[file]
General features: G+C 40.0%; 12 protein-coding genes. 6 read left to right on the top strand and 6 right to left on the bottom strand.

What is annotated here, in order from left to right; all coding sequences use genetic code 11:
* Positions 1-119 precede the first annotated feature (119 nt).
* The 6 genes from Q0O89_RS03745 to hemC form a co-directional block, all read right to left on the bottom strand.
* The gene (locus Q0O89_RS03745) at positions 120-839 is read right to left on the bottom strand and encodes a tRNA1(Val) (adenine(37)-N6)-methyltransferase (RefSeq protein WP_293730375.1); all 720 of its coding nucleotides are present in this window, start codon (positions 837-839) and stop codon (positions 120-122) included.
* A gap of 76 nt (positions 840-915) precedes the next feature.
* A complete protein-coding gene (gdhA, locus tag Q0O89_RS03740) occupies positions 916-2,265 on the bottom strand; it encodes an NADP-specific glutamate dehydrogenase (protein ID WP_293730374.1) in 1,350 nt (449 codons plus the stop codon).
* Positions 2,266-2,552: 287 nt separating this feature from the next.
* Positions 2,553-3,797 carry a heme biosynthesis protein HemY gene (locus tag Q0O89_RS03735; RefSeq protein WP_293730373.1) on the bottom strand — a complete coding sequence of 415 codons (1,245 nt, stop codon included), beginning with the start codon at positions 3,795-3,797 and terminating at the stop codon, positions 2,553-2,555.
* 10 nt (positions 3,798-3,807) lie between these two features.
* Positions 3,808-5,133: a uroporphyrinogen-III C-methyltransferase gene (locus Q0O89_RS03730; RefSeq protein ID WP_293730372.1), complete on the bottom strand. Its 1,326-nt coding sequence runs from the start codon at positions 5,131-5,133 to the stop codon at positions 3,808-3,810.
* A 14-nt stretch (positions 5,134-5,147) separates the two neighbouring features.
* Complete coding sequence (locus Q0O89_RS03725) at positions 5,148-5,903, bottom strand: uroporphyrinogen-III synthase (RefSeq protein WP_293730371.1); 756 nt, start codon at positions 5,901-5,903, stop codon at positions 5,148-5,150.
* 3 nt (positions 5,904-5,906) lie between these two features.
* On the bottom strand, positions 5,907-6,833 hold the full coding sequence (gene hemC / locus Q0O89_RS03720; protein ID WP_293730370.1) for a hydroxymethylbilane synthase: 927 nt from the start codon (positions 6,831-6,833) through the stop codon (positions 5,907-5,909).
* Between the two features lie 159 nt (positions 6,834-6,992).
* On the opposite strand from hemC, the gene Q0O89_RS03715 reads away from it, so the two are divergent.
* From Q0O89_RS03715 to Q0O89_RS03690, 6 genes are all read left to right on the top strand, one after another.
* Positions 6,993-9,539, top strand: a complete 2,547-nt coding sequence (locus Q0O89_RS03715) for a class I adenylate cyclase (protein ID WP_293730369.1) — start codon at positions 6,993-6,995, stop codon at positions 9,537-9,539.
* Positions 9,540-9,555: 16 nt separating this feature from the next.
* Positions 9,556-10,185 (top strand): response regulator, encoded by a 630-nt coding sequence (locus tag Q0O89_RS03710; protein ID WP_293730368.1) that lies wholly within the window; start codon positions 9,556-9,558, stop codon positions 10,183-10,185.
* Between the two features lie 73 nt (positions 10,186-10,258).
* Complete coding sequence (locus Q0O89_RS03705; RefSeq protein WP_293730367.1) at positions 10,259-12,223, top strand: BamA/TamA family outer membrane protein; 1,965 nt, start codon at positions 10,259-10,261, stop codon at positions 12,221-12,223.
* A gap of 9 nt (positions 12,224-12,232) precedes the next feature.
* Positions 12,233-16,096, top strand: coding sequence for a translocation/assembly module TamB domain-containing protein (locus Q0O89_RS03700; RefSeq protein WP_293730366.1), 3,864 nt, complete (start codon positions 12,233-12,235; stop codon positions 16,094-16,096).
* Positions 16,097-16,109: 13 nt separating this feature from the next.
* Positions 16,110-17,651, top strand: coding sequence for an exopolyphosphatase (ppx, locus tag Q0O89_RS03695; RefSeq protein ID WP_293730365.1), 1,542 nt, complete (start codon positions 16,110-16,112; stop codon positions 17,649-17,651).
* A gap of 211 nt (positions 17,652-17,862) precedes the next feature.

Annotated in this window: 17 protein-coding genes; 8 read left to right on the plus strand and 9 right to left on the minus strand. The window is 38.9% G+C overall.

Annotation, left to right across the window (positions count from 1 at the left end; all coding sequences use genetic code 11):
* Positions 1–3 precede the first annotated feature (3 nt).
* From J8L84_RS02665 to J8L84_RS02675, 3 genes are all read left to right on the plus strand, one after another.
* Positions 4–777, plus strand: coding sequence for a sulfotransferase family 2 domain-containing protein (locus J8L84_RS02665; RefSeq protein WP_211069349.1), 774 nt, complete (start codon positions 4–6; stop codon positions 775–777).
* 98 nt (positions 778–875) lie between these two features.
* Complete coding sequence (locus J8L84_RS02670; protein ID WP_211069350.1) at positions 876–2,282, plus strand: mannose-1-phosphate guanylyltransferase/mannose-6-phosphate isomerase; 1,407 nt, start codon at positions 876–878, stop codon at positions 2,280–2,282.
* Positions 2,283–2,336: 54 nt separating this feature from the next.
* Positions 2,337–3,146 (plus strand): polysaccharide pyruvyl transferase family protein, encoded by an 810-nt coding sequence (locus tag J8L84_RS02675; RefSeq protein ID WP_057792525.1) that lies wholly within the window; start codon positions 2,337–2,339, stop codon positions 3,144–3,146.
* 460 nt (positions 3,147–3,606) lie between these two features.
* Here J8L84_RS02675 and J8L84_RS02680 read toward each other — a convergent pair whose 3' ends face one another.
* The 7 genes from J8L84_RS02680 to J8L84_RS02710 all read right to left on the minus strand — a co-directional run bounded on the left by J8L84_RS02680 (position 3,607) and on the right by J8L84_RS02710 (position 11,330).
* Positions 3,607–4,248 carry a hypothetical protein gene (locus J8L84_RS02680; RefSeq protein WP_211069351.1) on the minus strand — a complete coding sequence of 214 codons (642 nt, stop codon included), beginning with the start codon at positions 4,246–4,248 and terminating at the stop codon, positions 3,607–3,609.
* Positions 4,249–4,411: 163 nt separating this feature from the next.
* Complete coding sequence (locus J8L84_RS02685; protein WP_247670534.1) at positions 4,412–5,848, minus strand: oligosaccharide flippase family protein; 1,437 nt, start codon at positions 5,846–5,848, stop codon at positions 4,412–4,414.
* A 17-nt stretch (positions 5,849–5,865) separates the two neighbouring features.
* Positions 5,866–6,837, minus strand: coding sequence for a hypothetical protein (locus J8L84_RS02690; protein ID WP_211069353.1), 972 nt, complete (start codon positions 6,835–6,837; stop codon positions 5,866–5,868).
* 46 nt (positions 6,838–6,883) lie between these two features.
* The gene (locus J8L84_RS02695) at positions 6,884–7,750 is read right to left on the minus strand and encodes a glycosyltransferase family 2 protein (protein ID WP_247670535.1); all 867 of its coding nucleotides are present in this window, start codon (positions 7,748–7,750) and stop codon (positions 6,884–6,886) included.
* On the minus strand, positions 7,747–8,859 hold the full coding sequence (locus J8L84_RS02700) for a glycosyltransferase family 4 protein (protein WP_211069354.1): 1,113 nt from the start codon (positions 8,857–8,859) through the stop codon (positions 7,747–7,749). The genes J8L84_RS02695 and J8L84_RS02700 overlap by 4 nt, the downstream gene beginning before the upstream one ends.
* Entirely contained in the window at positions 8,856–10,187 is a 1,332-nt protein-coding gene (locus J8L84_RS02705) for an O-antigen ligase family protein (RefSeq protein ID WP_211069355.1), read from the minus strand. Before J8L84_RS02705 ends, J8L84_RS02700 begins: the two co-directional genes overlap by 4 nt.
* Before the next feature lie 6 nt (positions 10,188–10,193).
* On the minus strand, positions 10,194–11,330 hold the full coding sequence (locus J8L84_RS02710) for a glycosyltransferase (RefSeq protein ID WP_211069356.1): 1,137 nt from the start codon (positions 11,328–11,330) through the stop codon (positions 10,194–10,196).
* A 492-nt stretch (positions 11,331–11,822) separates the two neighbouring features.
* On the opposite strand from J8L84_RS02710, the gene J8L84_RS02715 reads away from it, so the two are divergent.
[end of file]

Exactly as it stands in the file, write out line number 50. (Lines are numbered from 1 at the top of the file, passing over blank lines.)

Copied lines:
* Before the next feature lie 6 nt (positions 10,188–10,193).